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Light Exceeds Its Own Speed Limit - Or Does It?

New York Times, May 30, 2000

original source |  fair use notice

Summary: The speed at which light travels through a vacuum, about 186,000 miles per second, is enshrined in physics lore as a universal speed limit. Nothing can travel faster than that speed, according freshman textbooks and conversation at sophisticated wine bars; Einstein's theory of relativity would crumble, theoretical physics would fall into disarray, if anything could. Two new experiments have demonstrated how wrong that comfortable wisdom is.


The speed at which light travels through a vacuum, about 186,000 miles per second, is enshrined in physics lore as a universal speed limit. Nothing can travel faster than that speed, according freshman textbooks and conversation at sophisticated wine bars; Einstein's theory of relativity would crumble, theoretical physics would fall into disarray, if anything could.

Two new experiments have demonstrated how wrong that comfortable wisdom is. Einstein's theory survives, physicists say, but the results of the experiments are so mind-bending and weird that the easily unnerved are advised--in all seriousness--not to read beyond this point.

In the most striking of the new experiments a pulse of light that enters a transparent chamber filled with specially prepared cesium gas is pushed to speeds of 300 times the normal speed of light. That is so fast that, under these peculiar circumstances, the main part of the pulse exits the far side of the chamber even before it enters at the near side.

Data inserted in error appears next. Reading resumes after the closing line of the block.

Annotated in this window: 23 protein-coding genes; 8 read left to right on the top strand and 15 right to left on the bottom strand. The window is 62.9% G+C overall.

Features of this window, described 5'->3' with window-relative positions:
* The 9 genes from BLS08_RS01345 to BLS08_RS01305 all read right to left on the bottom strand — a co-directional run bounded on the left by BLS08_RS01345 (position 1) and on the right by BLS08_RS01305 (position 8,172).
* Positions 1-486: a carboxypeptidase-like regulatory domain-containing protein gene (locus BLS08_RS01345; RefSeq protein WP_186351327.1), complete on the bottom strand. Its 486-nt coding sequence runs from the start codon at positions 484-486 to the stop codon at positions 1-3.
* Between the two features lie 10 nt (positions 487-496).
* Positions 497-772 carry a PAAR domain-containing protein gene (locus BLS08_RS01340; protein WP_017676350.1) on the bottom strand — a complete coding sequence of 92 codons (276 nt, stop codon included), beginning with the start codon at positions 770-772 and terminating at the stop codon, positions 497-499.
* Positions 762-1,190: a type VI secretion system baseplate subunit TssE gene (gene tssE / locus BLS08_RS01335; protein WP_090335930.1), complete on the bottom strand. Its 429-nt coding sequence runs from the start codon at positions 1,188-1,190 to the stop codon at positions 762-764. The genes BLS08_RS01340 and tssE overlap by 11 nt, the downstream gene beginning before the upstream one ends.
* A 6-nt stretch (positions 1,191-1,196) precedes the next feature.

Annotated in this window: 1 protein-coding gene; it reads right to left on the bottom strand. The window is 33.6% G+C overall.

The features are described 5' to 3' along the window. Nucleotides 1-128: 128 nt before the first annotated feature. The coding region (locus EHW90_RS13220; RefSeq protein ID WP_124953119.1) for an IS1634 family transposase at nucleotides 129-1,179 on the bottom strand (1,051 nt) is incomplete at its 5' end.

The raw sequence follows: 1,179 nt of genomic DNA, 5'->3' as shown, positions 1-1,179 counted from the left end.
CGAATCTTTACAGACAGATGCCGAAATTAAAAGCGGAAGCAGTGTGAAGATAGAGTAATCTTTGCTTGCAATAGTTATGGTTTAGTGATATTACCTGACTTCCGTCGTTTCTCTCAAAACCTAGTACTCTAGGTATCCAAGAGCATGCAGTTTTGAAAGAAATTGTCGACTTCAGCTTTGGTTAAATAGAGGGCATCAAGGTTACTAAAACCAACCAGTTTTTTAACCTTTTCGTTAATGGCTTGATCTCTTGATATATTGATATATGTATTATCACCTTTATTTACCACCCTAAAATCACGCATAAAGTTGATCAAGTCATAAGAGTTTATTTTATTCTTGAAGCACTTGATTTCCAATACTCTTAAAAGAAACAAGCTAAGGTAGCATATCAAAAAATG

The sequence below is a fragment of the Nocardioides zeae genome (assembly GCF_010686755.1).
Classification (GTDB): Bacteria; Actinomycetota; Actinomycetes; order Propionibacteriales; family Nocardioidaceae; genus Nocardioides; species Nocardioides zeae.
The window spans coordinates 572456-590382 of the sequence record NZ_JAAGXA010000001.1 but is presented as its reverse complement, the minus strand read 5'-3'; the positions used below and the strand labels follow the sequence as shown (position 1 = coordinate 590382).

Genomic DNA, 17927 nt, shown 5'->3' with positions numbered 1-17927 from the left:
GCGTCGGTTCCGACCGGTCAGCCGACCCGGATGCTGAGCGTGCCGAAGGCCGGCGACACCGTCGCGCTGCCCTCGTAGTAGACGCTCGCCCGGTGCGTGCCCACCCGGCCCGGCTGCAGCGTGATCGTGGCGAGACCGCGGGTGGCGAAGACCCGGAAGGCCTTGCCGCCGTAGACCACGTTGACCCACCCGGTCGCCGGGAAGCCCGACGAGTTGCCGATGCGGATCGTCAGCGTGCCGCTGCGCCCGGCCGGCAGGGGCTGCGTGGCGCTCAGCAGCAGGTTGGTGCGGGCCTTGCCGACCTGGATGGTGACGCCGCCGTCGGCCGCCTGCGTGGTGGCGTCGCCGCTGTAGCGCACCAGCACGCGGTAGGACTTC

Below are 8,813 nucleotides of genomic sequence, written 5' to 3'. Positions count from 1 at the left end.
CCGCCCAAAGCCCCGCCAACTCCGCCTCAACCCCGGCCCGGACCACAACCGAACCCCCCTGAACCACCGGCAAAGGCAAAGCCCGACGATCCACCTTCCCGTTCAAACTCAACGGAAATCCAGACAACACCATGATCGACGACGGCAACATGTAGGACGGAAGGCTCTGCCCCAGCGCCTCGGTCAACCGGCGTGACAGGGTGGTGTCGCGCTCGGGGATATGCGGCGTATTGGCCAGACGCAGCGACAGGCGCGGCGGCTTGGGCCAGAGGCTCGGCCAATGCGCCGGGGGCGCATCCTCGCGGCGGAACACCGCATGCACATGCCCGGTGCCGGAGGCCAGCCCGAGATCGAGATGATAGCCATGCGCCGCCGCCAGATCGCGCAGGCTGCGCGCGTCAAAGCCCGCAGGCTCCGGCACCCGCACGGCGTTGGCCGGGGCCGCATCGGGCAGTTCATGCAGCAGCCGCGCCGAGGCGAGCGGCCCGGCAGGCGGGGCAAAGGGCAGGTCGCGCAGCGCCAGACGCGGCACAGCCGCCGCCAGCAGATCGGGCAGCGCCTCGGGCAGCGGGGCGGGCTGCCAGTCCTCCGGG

It is as if someone looking through a window from home were to see a man slip and fall on a patch of ice while crossing the street well before witnesses on the sidewalk saw the mishap occur--a preview of the future. But Einstein's theory, and at least a shred of common sense, seem to survive because the effect could never be used to signal back in time to change the past--avert the accident, in the example.

A paper on the experiment, by Lijun Wang of the NEC Research Institute in Princeton, N.J., has been submitted to Nature and is currently undergoing peer review. It is only the most spectacular example of work by a wide range of researchers recently who have produced superluminal speeds of propagation in various materials, in hopes of finding a chink in Einstein's armor and using the effect in practical applications like speeding up electrical circuits.

"It looks like a beautiful experiment," said Raymond Chiao, a professor of physics at the University of California in Berkeley, who, like a number of physicists in the close-knit community of optics research, is knowledgeable about Dr. Wang's work.

Dr. Chiao, whose own research laid some of the groundwork for the experiment, added that "there's been a lot of controversy" over whether the finding means that actual information--like the news of an impending accident--could be sent faster than c, the velocity of light. But he said that he and most other physicists agreed that it could not.